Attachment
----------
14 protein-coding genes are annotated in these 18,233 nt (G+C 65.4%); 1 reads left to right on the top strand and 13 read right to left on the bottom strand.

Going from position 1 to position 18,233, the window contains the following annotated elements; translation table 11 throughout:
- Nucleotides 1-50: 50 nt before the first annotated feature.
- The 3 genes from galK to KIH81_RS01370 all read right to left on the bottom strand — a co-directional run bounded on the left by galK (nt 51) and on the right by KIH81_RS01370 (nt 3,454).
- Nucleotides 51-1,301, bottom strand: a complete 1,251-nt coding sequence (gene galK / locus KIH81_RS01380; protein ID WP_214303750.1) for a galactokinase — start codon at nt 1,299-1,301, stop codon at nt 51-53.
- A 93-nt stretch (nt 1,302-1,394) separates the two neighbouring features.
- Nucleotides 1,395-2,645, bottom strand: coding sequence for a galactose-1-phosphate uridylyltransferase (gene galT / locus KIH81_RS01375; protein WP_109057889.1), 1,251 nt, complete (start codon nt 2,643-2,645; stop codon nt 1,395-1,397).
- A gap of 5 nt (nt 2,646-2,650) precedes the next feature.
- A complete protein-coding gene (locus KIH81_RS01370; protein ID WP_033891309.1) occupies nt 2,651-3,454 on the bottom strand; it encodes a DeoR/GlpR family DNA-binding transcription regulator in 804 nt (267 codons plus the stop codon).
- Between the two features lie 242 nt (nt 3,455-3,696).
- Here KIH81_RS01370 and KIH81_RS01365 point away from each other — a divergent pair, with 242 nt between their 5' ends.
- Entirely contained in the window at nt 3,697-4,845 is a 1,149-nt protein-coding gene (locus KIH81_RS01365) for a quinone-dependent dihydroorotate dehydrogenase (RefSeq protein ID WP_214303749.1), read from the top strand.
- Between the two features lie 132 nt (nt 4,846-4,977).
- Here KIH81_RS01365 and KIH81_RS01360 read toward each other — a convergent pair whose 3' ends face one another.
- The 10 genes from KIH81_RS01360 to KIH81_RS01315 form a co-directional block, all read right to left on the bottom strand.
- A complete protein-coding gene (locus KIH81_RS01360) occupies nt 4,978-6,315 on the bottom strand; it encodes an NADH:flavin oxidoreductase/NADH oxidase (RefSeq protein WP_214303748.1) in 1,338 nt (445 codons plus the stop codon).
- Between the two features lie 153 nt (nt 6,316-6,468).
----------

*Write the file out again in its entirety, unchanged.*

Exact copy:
14 protein-coding genes are annotated in these 18,233 nt (G+C 65.4%); 1 reads left to right on the top strand and 13 read right to left on the bottom strand.

Going from position 1 to position 18,233, the window contains the following annotated elements; translation table 11 throughout:
- Nucleotides 1-50: 50 nt before the first annotated feature.
- The 3 genes from galK to KIH81_RS01370 all read right to left on the bottom strand — a co-directional run bounded on the left by galK (nt 51) and on the right by KIH81_RS01370 (nt 3,454).
- Nucleotides 51-1,301, bottom strand: a complete 1,251-nt coding sequence (gene galK / locus KIH81_RS01380; protein ID WP_214303750.1) for a galactokinase — start codon at nt 1,299-1,301, stop codon at nt 51-53.
- A 93-nt stretch (nt 1,302-1,394) separates the two neighbouring features.
- Nucleotides 1,395-2,645, bottom strand: coding sequence for a galactose-1-phosphate uridylyltransferase (gene galT / locus KIH81_RS01375; protein WP_109057889.1), 1,251 nt, complete (start codon nt 2,643-2,645; stop codon nt 1,395-1,397).
- A gap of 5 nt (nt 2,646-2,650) precedes the next feature.
- A complete protein-coding gene (locus KIH81_RS01370; protein ID WP_033891309.1) occupies nt 2,651-3,454 on the bottom strand; it encodes a DeoR/GlpR family DNA-binding transcription regulator in 804 nt (267 codons plus the stop codon).
- Between the two features lie 242 nt (nt 3,455-3,696).
- Here KIH81_RS01370 and KIH81_RS01365 point away from each other — a divergent pair, with 242 nt between their 5' ends.
- Entirely contained in the window at nt 3,697-4,845 is a 1,149-nt protein-coding gene (locus KIH81_RS01365) for a quinone-dependent dihydroorotate dehydrogenase (RefSeq protein ID WP_214303749.1), read from the top strand.
- Between the two features lie 132 nt (nt 4,846-4,977).
- Here KIH81_RS01365 and KIH81_RS01360 read toward each other — a convergent pair whose 3' ends face one another.
- The 10 genes from KIH81_RS01360 to KIH81_RS01315 form a co-directional block, all read right to left on the bottom strand.
- A complete protein-coding gene (locus KIH81_RS01360) occupies nt 4,978-6,315 on the bottom strand; it encodes an NADH:flavin oxidoreductase/NADH oxidase (RefSeq protein WP_214303748.1) in 1,338 nt (445 codons plus the stop codon).
- Between the two features lie 153 nt (nt 6,316-6,468).